1. Randomly pursuing jobs
Apparently, even the greatest of strategists do not have a clear plan when it comes to their own careers. Most, just accept jobs or opportunities that come their way, without ever thinking about where they will lead them. “Let’s just see where this job takes me,” is what most professionals tell me when they accept a new position.
It is very important to define both long term and short term career goals. If my long term goal is to be the director of a group, what short term goals should I pursue to get there?
2. Ineffective networking
An ineffective — or worse still, non-existent — networking strategy is perhaps one of the biggest reasons why even extremely talented individuals don’t succeed as well as they should. Active networking should be an integral component of any career success campaign.
Conferences, professional development events, trade shows, workshops, networking events (direct and indirect) — all of these are valuable avenues for multiplying your network, and thus your growth prospects. Every individual you meet is a potential contact and how you build and use the relationship is entirely up to you.
3. Sacrificing work-life balance
No, I haven’t spoken to your spouse, but I am dead serious when I say that lack of work-life balance could seriously impact your career progress. Our bodies are not designed to work 25 hours a day. Our careers form an important part of our lives, but there are other areas that need our attention as well.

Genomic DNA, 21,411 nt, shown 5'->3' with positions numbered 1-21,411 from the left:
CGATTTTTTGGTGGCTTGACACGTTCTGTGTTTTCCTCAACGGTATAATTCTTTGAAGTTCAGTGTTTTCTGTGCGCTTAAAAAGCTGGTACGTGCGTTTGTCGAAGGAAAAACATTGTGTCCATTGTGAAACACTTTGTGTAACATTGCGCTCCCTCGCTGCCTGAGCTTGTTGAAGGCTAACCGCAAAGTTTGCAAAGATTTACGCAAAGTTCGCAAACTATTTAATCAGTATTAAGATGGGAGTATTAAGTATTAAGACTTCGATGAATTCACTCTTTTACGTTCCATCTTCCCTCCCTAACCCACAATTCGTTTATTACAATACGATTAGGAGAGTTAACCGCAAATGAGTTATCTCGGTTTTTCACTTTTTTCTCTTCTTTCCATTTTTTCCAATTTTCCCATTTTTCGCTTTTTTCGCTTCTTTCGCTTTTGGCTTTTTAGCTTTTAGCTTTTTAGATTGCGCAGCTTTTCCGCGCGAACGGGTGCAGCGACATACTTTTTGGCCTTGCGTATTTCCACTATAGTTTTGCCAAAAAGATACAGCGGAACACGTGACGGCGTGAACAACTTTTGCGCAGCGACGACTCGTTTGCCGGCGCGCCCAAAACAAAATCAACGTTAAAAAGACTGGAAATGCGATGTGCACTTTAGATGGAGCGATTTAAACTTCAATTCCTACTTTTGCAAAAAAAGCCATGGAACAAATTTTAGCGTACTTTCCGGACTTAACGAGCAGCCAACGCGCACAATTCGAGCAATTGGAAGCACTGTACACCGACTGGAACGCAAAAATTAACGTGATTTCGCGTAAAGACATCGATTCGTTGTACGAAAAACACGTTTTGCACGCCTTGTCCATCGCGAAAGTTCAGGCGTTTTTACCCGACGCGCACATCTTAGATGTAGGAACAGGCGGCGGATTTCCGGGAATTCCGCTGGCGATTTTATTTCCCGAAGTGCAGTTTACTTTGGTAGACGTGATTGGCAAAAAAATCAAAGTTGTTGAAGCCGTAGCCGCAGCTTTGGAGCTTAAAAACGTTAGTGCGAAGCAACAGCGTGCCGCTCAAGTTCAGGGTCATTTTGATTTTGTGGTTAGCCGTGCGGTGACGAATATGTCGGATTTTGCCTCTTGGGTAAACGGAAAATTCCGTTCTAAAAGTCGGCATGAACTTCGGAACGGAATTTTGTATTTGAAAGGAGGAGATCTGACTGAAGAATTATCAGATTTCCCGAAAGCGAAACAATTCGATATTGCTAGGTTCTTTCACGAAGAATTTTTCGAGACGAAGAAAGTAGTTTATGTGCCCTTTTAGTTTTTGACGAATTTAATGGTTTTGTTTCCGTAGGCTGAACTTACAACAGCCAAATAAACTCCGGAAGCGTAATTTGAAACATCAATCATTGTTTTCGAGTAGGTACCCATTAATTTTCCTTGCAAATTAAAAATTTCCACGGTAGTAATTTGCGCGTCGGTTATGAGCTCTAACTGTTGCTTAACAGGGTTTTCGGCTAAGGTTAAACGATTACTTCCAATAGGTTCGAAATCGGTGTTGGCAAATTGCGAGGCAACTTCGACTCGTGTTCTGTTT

We need to rest and recharge to deliver optimal performance. Working unreasonably long hours can wear us out and deprive us of the ability to provide fresh and creative ideas — and ideas are the fuel on which the career engine runs.
4. Allowing the opportunities pipeline to run dry
Ever spoken to a top-producing sales professional? They will never let the sales pipeline dry even if they have achieved their goals for the period. Generating new leads is the most critical element of their function. We, too, could learn some lessons here.
As individuals, we are not just employees; we are CEOs of our own careers. As such, we must make constant attempts to grow in our careers. This is applicable not only to job leads but also to internal opportunities, such as new projects and training initiatives. Don’t ever allow the disease of stagnation to seep into your careers. You shouldn’t go job-hopping by any means, but rather generate as many opportunities as possible to enrich your experience and profile. Take charge!
5. Not investing in professional development
I have always stressed on the fact that we are knowledge workers in this Information Age. Knowledge is constantly changing and by failing to stay abreast with what is happening in our professions, we are certainly losing out on valuable opportunities.
Create a professional development plan that will help you stay cutting-edge. Even if your employer doesn’t sponsor continuing education, set aside a budget. If you undertake the right training, this investment will pay for itself many times over.